- The new Briceville Library beside Briceville Elementary School and improvements to State Route 116 in Briceville.
- The Anderson County Commission’s contribution and Lake City’s effort to purchase the former Bank of America building to convert it into a Coal Mining Museum.
- The ARC grant to provide much-needed sewer to the Elza Gate community.
- The multi-million-dollar expansion project at Roane State Community College in Oak Ridge.
- The donation of county land next to the Emory Valley Center to the City of Oak Ridge for the installation of a one-million-gallon sewage water holding tank.
- Tax increment financing, or TIF, proposals for the Aubrey’s/Panera Bread’s project and the Oak Ridge Mall redevelopment plan in Oak Ridge.
Fritts served a four-year term on the Keep Anderson County Beautiful board of directors.
As a County Commissioner, he presently serves on the following County Commission committees and boards: Legislative Committee, Audit Committee, Highway Committee, Rules Committee, Jail Committee, Regional Solid Waste Planning Board, and the Adult Oriented Establishment Board.
Fritts said he and the County Commission have worked to improve the county’s debt rating by increasing the undesignated fund balance from less than $500,000 to more than $3 million today, allowing the county’s general fund to again operate without borrowing tax anticipation notes. A super-majority County Commission vote is now required to reduce this fund balance, the release said.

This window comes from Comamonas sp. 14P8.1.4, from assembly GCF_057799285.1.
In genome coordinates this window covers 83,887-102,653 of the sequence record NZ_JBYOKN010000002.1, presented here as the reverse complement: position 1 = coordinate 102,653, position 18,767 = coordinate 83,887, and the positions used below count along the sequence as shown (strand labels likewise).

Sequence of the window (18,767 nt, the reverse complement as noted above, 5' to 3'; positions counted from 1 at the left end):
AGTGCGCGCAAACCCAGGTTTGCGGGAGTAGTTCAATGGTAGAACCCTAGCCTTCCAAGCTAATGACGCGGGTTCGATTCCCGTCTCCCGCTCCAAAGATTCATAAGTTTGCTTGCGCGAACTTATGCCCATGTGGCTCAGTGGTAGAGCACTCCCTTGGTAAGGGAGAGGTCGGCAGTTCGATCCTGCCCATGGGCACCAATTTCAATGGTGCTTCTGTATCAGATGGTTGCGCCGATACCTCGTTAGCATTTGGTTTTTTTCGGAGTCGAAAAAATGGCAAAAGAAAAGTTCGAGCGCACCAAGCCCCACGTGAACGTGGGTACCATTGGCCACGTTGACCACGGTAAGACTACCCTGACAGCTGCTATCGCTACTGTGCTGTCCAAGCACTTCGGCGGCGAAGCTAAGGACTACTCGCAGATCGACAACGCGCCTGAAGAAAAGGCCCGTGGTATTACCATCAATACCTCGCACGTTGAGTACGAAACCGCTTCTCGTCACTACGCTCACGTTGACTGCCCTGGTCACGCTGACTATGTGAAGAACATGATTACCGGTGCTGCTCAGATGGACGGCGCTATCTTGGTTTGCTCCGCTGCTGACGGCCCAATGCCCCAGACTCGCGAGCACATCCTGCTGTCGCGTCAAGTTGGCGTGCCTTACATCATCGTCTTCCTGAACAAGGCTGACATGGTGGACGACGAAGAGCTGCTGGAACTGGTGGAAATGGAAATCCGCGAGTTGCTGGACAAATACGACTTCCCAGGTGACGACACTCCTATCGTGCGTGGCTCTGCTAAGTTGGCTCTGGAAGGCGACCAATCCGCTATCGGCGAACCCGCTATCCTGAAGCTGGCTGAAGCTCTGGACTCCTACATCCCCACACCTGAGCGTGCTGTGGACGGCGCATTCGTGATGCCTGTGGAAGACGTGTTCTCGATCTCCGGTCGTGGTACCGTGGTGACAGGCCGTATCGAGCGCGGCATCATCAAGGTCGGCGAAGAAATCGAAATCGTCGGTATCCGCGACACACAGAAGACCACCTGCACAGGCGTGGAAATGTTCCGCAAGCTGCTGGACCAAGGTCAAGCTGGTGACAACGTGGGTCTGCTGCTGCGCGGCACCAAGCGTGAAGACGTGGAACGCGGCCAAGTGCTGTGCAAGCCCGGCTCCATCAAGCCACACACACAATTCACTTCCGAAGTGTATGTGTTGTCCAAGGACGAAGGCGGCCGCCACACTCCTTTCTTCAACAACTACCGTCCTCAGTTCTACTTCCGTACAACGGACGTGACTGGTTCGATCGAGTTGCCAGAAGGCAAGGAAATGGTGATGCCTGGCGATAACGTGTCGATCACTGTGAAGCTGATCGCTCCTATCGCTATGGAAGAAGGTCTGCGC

The release said Fritts helped in efforts to have the David Hall Cabin in Claxton be recognized as a historical landmark, worked to help obtain much-needed assistance from the county to assist the citizens of District 1 with clean-up efforts after a 2011 tornado, personally helped the citizens within the Old Edgemoor Road and New Henderson Road areas during the recent TVA Bull Run Plant expansion, and continues to adopt annual resolutions in support of much-needed improvements to Edgemoor Road by the Tennessee Department of Transportation.
The release said Fritts has worked to obtain grant funding for much-needed sewer services in Claxton, including along Edgemoor Road. That’s helped lead to a boom in economic development, including a major renovation at Bread Box and a possible Weigel’s near Claxton Elementary School and other retail development, Fritts said.
He said he is a strong supporter of the Anderson County Sheriff’s Department and is presently the chairman of the Anderson County Regional Solid Waste Board, which, as of this spring, was making safety improvements to the East Wolf Valley Convenience Center in Claxton and had others planned.
The release said Fritts has supported no tax increases during the past 10 years and takes calls from residents, including from other parts of the county.
“Chuck is willing to work and never turns anyone away,” the release said.
Early voting for the August 7 general election in Anderson County started July 18 and ends August 2.